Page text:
Next week I facilitate a workshop designed to assist Year 11 students find some useful online tools to support their learning, especially research, collaboration, organisation, study and presentation.
There will be a very, very brief presentation and overview of each tool and then students will be free to experiment, exploring the tools of use/interest to them.
Do you mind checking out this list and suggesting some more tools?
Also, are any of the below best avoided by Year 11?
Here’s the list
Tame the web
Instapaper: a read later bookmarking service
Readability: remove the clutter around the webpage you’re reading
bit.ly: shorten your links
Sharing & Collaboration
Diigo: another social bookmarking tool
Google Docs: collaborate on documents with peers online at home
Creative Commons for Images and Sound
Creative Commons (Australia): understand licenses
Flickr: the largest photo sharing site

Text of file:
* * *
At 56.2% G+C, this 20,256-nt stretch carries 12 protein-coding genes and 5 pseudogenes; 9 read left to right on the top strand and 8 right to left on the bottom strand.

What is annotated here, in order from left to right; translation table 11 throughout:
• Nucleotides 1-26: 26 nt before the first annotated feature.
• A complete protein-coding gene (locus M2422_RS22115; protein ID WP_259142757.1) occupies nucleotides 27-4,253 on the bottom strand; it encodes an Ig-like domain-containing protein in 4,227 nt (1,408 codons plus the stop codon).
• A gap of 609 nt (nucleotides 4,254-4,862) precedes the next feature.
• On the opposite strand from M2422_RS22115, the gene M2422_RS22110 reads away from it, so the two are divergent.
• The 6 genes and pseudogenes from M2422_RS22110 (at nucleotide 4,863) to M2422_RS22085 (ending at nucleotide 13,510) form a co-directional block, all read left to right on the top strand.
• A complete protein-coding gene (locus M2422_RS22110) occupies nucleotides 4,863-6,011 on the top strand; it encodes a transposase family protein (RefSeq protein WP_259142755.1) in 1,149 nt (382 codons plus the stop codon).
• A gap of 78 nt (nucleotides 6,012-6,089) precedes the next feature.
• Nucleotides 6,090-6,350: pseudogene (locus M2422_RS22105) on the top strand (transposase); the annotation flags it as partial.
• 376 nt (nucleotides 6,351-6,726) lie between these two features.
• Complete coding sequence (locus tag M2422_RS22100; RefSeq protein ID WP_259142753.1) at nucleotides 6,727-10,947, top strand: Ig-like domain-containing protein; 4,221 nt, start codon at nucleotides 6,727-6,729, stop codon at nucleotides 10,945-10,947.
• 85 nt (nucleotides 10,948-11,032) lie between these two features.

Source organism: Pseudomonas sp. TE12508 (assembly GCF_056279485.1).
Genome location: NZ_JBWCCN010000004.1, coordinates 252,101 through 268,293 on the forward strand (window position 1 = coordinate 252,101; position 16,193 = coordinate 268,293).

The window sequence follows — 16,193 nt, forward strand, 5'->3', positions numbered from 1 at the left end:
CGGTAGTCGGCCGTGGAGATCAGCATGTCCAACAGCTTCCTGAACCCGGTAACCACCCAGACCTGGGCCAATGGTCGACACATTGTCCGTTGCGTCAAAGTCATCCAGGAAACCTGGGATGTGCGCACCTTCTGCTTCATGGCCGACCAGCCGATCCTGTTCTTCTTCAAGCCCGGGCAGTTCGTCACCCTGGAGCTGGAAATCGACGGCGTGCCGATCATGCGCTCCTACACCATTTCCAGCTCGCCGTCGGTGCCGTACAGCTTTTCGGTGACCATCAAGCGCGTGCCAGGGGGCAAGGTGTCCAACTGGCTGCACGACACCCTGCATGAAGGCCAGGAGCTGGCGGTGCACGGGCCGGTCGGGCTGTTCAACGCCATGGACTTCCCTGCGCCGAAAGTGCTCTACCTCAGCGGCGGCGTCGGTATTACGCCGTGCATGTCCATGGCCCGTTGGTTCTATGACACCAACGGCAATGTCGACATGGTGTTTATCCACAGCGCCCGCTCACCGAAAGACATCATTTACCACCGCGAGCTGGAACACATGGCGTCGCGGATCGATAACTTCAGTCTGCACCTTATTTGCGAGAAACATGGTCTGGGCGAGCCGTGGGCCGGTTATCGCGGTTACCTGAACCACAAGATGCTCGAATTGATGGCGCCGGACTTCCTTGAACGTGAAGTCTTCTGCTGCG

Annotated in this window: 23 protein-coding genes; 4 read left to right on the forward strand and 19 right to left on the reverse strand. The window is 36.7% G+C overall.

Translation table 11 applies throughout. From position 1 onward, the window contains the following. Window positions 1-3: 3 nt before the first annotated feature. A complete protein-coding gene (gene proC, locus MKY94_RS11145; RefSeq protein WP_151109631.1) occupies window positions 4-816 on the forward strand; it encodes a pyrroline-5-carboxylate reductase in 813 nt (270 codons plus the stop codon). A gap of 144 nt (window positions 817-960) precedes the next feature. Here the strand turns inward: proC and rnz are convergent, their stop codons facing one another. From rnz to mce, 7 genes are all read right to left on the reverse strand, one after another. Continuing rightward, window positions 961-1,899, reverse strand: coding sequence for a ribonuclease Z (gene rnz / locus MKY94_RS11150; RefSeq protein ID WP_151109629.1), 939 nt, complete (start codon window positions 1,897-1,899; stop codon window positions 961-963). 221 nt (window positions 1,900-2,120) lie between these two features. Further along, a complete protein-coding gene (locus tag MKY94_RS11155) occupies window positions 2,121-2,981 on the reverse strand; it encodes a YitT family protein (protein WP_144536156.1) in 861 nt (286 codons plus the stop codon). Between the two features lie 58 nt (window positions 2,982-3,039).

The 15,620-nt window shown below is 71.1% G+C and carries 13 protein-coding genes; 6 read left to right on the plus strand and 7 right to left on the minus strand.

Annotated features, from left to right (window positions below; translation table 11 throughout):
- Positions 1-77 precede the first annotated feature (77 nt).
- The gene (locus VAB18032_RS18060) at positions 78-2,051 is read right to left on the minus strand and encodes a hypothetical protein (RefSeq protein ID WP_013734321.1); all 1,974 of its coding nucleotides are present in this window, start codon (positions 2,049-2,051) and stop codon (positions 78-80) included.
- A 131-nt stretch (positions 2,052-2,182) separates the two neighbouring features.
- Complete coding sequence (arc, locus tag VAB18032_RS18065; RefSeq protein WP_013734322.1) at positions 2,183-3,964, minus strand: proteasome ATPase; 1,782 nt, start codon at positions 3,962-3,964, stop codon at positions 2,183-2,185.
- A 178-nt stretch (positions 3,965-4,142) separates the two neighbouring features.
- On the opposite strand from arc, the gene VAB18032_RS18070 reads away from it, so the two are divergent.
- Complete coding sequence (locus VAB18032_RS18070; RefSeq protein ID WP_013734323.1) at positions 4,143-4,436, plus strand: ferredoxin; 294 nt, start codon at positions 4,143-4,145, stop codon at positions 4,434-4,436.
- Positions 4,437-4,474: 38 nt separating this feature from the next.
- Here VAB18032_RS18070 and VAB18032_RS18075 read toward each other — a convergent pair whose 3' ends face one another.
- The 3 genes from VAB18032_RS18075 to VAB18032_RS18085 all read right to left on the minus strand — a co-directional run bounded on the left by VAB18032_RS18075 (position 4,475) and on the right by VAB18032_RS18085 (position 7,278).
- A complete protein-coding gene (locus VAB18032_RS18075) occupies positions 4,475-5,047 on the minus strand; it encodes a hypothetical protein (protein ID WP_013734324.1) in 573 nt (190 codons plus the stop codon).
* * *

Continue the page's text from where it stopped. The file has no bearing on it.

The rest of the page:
Flickr ‘The Commons’: search the great public photographic collections
Soundzabound: royalty free music for schools
mindmeister: free mindmapping tool
bubbl.us: organise brainstorms
Evernote: synch files with all your devices
Dropbox: free online storage
Netvibes: dashboard everything
iGoogle: customise your homepage with a variety of widgets
Wetpaint: free site where you create websites that mix all the best features of wikis, blogs, forums and social networks
Wordle: generate word clouds
GAPMINDER: unveils the beauty of statistics while revealing trends
Newsmap.jp - a mashup of headlines that shows new patterns
Research & Answers
Google Alerts: keep up to date with topics of interest
Wolfram Alpha: enter what you want to calculate
Project Gutenburg (Australia): free ebooks
bibme: a free automatic bibliography generator
Noodletools: guides you through the research process
BRAINFLIPS: online flashcards
Prezi: astonishing presentations
This search engine accesses “nine other search engines all at once” and does not collect your data. Increasingly, privacy and the regulations which govern the internet are being debated widely, as online life assumes more and more importance to citizens of our planet.